In response to a series of postings I’ve done about various acts of ethically challenged behavior on the part of various local politicos and their backers, I’ve been hit with the familiar, “You’re just attacking them out of mean-spirited partisanship!”
However there’s never any attempt to contest my factual allegations or dispute my characterization of various actions.
I thought of this when I saw that a bio-pic is showing about the German-Jewish philosopher Hannah Arendt at The Tivoli in Westport. Arendt is most famous for her coverage of the 1960’s war crimes trial of Nazi Adolph Eichmann. She coined the phrase “banality of evil,” meaning that atrocities were more often perpetrated by bureaucratic mediocrities like Eichmann than by evil, master-mind, criminal geniuses.
Arendt should also be remembered for an insight in her “Origins of Totalitarianism.” She described how one of the greatest advantages of totalitarian regimes like Hitler’s Germany or Stalin’s Russia was to turn any statement of fact into a question of motive. That way if you’re a wrongdoer you don’t actually have to answer the specific allegations against you as long as you can ascribe some ulterior political motive to your accuser.
Thus Clay Blair, the moderate Republican chair of the Kansas Bioscience Authority, could ignore all the damning factual record on how he ran the KBA, by having his defenders say his accusers were just mean old Democrats. Tom Thornton, the rapscallion president of the KBA (hired by Blair!), blew off the charges against him, with his champions saying it was vengeful conservative Republicans allied with Sam Brownback who were persecuting their guy.
Why even bother to offer a defense when the press and the prosecutors will not go after a Democrat or a moderate Republican?
Steve Howe, the Johnson County attorney, declined to prosecute Thornton because, in large part, Thornton had destroyed his computer files intentionally and thus made it difficult to prove criminal charges against him. (Talk about rewarding someone for their wrongdoing!)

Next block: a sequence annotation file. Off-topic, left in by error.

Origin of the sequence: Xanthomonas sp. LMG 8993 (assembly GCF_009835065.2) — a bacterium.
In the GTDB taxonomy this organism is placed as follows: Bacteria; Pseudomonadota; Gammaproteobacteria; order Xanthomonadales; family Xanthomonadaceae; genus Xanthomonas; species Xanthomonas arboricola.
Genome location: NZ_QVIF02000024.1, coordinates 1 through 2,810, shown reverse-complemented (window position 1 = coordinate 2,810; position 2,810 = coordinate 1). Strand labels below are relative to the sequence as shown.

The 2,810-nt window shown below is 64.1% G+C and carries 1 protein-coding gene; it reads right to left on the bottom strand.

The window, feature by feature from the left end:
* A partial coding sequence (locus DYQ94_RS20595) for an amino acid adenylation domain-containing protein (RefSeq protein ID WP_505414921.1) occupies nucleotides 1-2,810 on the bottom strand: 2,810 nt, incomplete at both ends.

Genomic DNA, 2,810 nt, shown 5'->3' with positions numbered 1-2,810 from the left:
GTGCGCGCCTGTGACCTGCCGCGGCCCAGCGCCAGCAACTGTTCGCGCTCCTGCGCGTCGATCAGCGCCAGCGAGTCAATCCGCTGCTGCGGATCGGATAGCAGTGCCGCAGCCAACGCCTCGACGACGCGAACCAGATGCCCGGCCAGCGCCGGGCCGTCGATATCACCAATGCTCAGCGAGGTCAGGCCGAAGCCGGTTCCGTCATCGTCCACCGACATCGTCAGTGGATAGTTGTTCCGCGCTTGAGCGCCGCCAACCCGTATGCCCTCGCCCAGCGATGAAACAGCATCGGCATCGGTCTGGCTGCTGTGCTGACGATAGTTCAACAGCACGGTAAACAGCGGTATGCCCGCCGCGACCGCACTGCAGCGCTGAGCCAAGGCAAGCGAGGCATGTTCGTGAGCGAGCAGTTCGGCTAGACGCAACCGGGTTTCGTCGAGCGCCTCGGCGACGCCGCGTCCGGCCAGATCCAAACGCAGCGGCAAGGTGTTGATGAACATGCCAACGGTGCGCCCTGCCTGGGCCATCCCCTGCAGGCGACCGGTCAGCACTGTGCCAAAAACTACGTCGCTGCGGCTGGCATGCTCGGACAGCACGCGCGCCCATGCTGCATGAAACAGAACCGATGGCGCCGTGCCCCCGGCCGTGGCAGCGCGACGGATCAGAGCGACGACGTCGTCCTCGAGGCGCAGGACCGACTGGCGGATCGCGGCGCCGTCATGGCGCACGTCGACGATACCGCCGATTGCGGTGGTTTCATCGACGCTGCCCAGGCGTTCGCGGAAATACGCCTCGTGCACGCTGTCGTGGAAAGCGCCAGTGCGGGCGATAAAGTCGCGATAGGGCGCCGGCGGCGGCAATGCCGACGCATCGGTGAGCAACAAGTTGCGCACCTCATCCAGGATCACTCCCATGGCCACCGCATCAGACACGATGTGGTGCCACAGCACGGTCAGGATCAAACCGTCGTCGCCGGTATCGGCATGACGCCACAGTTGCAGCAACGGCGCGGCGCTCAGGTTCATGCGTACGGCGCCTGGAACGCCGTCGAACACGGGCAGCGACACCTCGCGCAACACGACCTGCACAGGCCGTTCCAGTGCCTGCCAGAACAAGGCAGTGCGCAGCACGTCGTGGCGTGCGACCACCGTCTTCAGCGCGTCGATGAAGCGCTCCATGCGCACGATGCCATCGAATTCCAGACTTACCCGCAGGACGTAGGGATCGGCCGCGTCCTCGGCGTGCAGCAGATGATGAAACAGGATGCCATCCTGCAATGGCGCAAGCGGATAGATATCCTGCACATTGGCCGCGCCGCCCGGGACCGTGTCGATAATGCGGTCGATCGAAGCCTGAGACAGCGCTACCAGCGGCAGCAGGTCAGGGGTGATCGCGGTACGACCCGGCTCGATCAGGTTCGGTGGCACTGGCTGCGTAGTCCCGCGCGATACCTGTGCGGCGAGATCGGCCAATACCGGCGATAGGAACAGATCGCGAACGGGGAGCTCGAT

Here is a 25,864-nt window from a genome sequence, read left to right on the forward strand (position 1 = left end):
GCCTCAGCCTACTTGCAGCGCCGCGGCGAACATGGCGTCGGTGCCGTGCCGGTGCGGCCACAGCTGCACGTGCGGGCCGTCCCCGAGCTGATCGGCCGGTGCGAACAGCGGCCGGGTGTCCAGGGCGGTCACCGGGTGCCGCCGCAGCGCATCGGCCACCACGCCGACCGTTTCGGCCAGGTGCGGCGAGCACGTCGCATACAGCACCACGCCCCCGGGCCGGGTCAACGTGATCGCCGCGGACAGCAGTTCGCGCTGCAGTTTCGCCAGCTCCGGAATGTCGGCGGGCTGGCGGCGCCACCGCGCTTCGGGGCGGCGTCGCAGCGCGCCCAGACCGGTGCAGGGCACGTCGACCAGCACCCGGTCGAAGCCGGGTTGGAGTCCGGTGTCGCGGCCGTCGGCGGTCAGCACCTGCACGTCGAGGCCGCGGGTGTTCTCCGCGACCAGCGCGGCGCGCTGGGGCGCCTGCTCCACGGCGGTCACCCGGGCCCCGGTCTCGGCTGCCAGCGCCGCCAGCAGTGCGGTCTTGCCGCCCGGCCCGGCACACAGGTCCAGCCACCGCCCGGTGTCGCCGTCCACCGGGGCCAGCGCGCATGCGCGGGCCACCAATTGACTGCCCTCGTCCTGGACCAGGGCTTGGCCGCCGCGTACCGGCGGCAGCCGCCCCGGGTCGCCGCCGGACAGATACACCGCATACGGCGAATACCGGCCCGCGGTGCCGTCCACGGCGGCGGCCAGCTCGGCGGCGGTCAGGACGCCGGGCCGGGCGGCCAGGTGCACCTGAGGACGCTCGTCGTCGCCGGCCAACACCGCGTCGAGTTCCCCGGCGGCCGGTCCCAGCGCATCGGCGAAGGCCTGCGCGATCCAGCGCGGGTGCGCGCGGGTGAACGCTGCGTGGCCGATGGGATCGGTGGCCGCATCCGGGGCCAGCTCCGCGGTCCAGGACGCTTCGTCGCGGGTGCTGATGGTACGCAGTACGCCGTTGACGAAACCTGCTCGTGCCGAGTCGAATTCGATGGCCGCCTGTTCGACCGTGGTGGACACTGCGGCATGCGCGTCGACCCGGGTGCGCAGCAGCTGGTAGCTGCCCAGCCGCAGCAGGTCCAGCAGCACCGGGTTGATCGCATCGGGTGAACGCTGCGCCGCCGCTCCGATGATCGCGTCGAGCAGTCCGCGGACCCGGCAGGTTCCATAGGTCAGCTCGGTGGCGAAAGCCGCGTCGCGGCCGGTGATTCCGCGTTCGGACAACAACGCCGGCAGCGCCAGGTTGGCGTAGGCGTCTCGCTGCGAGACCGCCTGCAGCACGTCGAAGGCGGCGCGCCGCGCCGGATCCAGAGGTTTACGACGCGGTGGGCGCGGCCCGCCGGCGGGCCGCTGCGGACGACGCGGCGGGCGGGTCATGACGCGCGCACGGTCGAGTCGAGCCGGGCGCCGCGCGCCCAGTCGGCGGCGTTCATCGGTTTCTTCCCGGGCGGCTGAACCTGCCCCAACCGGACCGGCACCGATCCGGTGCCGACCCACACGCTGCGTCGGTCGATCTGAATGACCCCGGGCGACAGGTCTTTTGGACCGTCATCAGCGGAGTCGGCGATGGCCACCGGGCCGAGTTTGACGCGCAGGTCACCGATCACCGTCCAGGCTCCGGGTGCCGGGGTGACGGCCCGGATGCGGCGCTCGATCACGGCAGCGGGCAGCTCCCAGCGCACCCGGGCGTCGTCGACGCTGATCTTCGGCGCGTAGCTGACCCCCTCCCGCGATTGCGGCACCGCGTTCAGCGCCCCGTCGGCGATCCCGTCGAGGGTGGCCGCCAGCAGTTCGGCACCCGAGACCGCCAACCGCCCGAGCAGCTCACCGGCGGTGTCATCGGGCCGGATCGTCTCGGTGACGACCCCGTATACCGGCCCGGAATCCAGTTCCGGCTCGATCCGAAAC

The K.C. Star went after former Kansas Attorney General, Phill Kline, for hiring his twenty-something nephew for an $18,000 a year drivers job, even though the young man had refused a breathalyzer several years before when a student at KU. The Star’s investigation ran to three full pages, with upwards of five thousand words coverage. At the very same time, a member of moderate Governor Bill Graves‘ cabinet, plead guilty to entering a woman’s apartment in Topeka wearing a ski mask and then raping her at knife point, a serious enough crime that he drew a 10 year sentence. There was one brief mention of this latter incident in the Star.
Missouri Democrat Ex-Governor Bob Holden would appear on television ads while a sitting governor, selling insurance, a new low, even for Jeff City. He and his wife got in a domestic dispute worthy of Cage Aux Folles, with a cast of lovers, lock-outs by both spouses of the other from the governor’s mansion, and general shenanigans all round, which of course spread beyond the bounds of Cole County. When I asked the Star’s Steve Kraske why none of this was even hinted at in the newspaper, he gave me this pious sermon about how the newspaper would never hint at anyone’s personal life, which was off-bounds. Two days later the Star ran a story suggesting that Missouri Congressman Roy Blunt put special language in a tax bill favoring St. Louis chemical giant Montsanto because he was romantically involved with a woman lobbyist for the company.
Apparently what’s good for the Republican goose is not good for the Democratic gander!
If you combine the double standard of the press and prosecutors, with the indifference of watch-dogs like the KS Governmental Ethics Commission to moderate Republican and Democratic transgressions, you really do have a case of “Quis custodiet ipsos custodes?” (Who guards the guardians?)